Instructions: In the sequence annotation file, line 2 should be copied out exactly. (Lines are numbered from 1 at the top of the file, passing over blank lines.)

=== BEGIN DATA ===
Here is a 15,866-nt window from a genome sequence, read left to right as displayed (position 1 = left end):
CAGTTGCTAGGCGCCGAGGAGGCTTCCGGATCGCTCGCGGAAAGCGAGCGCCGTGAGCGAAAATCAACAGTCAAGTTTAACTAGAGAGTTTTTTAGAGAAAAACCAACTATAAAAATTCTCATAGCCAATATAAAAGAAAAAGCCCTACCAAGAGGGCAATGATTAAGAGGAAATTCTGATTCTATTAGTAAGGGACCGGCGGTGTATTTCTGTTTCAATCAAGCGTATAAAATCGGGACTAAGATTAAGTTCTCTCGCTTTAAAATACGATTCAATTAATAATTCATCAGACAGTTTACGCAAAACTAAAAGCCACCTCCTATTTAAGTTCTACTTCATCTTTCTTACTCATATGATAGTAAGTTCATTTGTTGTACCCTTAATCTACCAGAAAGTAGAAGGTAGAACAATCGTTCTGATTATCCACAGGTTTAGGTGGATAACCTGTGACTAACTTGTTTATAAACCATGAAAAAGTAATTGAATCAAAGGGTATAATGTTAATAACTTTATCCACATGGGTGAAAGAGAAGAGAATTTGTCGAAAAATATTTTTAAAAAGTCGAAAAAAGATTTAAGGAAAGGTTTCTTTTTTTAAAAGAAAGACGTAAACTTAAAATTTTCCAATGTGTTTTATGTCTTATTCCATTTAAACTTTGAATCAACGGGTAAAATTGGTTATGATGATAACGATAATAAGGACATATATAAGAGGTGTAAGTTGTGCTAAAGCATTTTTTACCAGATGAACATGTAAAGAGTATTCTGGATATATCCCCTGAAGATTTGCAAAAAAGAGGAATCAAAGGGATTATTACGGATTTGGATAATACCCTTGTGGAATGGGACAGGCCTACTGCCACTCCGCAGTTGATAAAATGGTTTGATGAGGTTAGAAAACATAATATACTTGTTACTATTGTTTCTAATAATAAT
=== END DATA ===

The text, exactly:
CAGTTGCTAGGCGCCGAGGAGGCTTCCGGATCGCTCGCGGAAAGCGAGCGCCGTGAGCGAAAATCAACAGTCAAGTTTAACTAGAGAGTTTTTTAGAGAAAAACCAACTATAAAAATTCTCATAGCCAATATAAAAGAAAAAGCCCTACCAAGAGGGCAATGATTAAGAGGAAATTCTGATTCTATTAGTAAGGGACCGGCGGTGTATTTCTGTTTCAATCAAGCGTATAAAATCGGGACTAAGATTAAGTTCTCTCGCTTTAAAATACGATTCAATTAATAATTCATCAGACAGTTTACGCAAAACTAAAAGCCACCTCCTATTTAAGTTCTACTTCATCTTTCTTACTCATATGATAGTAAGTTCATTTGTTGTACCCTTAATCTACCAGAAAGTAGAAGGTAGAACAATCGTTCTGATTATCCACAGGTTTAGGTGGATAACCTGTGACTAACTTGTTTATAAACCATGAAAAAGTAATTGAATCAAAGGGTATAATGTTAATAACTTTATCCACATGGGTGAAAGAGAAGAGAATTTGTCGAAAAATATTTTTAAAAAGTCGAAAAAAGATTTAAGGAAAGGTTTCTTTTTTTAAAAGAAAGACGTAAACTTAAAATTTTCCAATGTGTTTTATGTCTTATTCCATTTAAACTTTGAATCAACGGGTAAAATTGGTTATGATGATAACGATAATAAGGACATATATAAGAGGTGTAAGTTGTGCTAAAGCATTTTTTACCAGATGAACATGTAAAGAGTATTCTGGATATATCCCCTGAAGATTTGCAAAAAAGAGGAATCAAAGGGATTATTACGGATTTGGATAATACCCTTGTGGAATGGGACAGGCCTACTGCCACTCCGCAGTTGATAAAATGGTTTGATGAGGTTAGAAAACATAATATACTTGTTACTATTGTTTCTAATAATAAT